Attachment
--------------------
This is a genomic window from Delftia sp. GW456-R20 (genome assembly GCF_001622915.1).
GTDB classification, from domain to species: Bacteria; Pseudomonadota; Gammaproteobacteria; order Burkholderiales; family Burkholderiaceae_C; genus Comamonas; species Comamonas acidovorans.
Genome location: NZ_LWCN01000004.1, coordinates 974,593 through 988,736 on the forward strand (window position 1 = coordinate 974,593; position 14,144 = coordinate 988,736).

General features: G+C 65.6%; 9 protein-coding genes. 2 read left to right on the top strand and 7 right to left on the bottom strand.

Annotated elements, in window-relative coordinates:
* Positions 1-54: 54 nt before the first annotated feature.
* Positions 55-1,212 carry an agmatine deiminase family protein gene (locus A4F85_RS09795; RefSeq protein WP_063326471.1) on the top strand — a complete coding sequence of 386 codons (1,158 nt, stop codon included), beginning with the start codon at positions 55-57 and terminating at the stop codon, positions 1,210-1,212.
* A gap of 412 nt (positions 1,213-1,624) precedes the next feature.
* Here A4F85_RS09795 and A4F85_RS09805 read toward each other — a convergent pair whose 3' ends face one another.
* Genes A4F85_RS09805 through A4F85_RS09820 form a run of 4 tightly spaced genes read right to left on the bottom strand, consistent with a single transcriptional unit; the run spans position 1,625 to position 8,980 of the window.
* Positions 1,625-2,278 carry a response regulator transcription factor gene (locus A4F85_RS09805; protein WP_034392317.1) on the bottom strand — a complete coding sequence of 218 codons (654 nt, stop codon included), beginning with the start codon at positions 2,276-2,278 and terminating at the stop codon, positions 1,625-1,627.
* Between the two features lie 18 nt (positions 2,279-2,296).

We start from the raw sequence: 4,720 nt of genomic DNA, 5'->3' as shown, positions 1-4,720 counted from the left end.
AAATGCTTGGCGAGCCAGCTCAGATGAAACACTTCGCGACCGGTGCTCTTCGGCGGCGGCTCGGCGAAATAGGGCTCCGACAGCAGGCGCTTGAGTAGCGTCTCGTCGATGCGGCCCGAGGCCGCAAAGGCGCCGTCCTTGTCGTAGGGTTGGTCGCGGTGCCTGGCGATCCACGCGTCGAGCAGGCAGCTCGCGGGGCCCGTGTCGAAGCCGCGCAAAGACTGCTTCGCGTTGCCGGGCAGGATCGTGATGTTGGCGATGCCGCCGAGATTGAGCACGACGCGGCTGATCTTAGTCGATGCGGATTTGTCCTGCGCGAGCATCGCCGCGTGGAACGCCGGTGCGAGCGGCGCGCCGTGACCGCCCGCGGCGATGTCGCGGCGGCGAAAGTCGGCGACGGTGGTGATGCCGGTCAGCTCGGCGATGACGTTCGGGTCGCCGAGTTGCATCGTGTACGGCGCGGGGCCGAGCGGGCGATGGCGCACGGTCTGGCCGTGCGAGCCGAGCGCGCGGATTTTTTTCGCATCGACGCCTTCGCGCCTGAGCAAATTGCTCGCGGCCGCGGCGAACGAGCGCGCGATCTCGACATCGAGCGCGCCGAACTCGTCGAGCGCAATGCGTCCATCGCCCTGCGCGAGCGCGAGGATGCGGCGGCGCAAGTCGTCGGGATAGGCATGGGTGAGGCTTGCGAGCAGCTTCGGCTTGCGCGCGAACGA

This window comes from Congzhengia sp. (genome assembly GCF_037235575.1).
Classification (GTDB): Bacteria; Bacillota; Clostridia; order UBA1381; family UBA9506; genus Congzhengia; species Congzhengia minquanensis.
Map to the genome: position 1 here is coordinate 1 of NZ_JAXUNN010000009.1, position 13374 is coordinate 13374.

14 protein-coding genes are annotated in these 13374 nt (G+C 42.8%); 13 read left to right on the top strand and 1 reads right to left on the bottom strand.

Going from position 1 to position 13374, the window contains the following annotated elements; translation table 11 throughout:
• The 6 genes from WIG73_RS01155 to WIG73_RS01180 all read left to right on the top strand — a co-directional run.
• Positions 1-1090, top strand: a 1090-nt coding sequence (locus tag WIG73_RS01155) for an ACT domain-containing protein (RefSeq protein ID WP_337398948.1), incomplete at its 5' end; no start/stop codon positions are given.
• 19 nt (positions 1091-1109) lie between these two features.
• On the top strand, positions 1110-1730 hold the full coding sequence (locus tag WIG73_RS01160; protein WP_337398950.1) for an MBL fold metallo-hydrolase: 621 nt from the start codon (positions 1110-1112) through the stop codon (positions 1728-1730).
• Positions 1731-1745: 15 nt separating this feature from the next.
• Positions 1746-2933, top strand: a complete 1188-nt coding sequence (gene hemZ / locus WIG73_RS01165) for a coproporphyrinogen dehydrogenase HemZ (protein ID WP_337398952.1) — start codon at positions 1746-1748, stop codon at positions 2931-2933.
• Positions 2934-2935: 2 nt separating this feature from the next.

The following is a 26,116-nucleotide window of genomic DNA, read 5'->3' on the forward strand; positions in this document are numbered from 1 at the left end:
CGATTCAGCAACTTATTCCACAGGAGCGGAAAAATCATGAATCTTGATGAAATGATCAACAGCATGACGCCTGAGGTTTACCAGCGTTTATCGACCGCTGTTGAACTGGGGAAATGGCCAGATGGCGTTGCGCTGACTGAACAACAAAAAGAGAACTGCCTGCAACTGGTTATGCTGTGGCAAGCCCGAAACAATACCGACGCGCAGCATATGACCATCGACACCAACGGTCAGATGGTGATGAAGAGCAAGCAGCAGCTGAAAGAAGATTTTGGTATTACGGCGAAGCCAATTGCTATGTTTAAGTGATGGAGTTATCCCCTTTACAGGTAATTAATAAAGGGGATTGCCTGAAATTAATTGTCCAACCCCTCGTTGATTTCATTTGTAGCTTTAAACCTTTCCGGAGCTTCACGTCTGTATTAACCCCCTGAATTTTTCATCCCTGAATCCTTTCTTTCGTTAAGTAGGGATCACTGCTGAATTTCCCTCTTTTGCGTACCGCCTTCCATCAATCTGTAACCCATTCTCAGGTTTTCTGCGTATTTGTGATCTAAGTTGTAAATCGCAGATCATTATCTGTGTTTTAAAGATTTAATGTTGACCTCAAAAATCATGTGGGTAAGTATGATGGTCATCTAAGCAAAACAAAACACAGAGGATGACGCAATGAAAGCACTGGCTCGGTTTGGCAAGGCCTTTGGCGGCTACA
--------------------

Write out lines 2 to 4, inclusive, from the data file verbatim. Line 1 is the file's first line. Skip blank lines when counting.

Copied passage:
GTDB classification, from domain to species: Bacteria; Pseudomonadota; Gammaproteobacteria; order Burkholderiales; family Burkholderiaceae_C; genus Comamonas; species Comamonas acidovorans.
Genome location: NZ_LWCN01000004.1, coordinates 974,593 through 988,736 on the forward strand (window position 1 = coordinate 974,593; position 14,144 = coordinate 988,736).

General features: G+C 65.6%; 9 protein-coding genes. 2 read left to right on the top strand and 7 right to left on the bottom strand.